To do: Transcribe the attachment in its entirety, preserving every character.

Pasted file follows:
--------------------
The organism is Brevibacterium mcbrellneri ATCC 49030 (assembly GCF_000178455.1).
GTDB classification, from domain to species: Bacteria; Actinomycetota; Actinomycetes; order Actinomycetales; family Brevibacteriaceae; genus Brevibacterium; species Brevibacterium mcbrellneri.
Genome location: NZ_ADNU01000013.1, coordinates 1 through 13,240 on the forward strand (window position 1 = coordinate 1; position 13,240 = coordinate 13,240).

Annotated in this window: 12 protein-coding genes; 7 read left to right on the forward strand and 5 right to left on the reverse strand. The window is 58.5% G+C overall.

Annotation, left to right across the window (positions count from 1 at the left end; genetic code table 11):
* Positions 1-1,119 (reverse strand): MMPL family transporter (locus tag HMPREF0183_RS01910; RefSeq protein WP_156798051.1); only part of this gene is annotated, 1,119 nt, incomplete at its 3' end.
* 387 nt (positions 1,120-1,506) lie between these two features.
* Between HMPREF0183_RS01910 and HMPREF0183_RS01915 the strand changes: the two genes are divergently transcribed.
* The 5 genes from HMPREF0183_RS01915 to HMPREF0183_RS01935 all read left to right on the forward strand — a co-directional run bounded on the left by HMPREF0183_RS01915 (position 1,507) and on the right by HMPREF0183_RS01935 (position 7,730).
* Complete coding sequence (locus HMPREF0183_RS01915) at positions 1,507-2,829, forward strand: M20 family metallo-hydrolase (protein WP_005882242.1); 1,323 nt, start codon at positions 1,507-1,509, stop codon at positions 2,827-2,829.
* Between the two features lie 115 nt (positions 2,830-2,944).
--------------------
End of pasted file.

The organism is Brevibacterium mcbrellneri ATCC 49030 (assembly GCF_000178455.1).
GTDB classification, from domain to species: Bacteria; Actinomycetota; Actinomycetes; order Actinomycetales; family Brevibacteriaceae; genus Brevibacterium; species Brevibacterium mcbrellneri.
Genome location: NZ_ADNU01000013.1, coordinates 1 through 13,240 on the forward strand (window position 1 = coordinate 1; position 13,240 = coordinate 13,240).

Annotated in this window: 12 protein-coding genes; 7 read left to right on the forward strand and 5 right to left on the reverse strand. The window is 58.5% G+C overall.

Annotation, left to right across the window (positions count from 1 at the left end; genetic code table 11):
* Positions 1-1,119 (reverse strand): MMPL family transporter (locus tag HMPREF0183_RS01910; RefSeq protein WP_156798051.1); only part of this gene is annotated, 1,119 nt, incomplete at its 3' end.
* 387 nt (positions 1,120-1,506) lie between these two features.
* Between HMPREF0183_RS01910 and HMPREF0183_RS01915 the strand changes: the two genes are divergently transcribed.
* The 5 genes from HMPREF0183_RS01915 to HMPREF0183_RS01935 all read left to right on the forward strand — a co-directional run bounded on the left by HMPREF0183_RS01915 (position 1,507) and on the right by HMPREF0183_RS01935 (position 7,730).
* Complete coding sequence (locus HMPREF0183_RS01915) at positions 1,507-2,829, forward strand: M20 family metallo-hydrolase (protein WP_005882242.1); 1,323 nt, start codon at positions 1,507-1,509, stop codon at positions 2,827-2,829.
* Between the two features lie 115 nt (positions 2,830-2,944).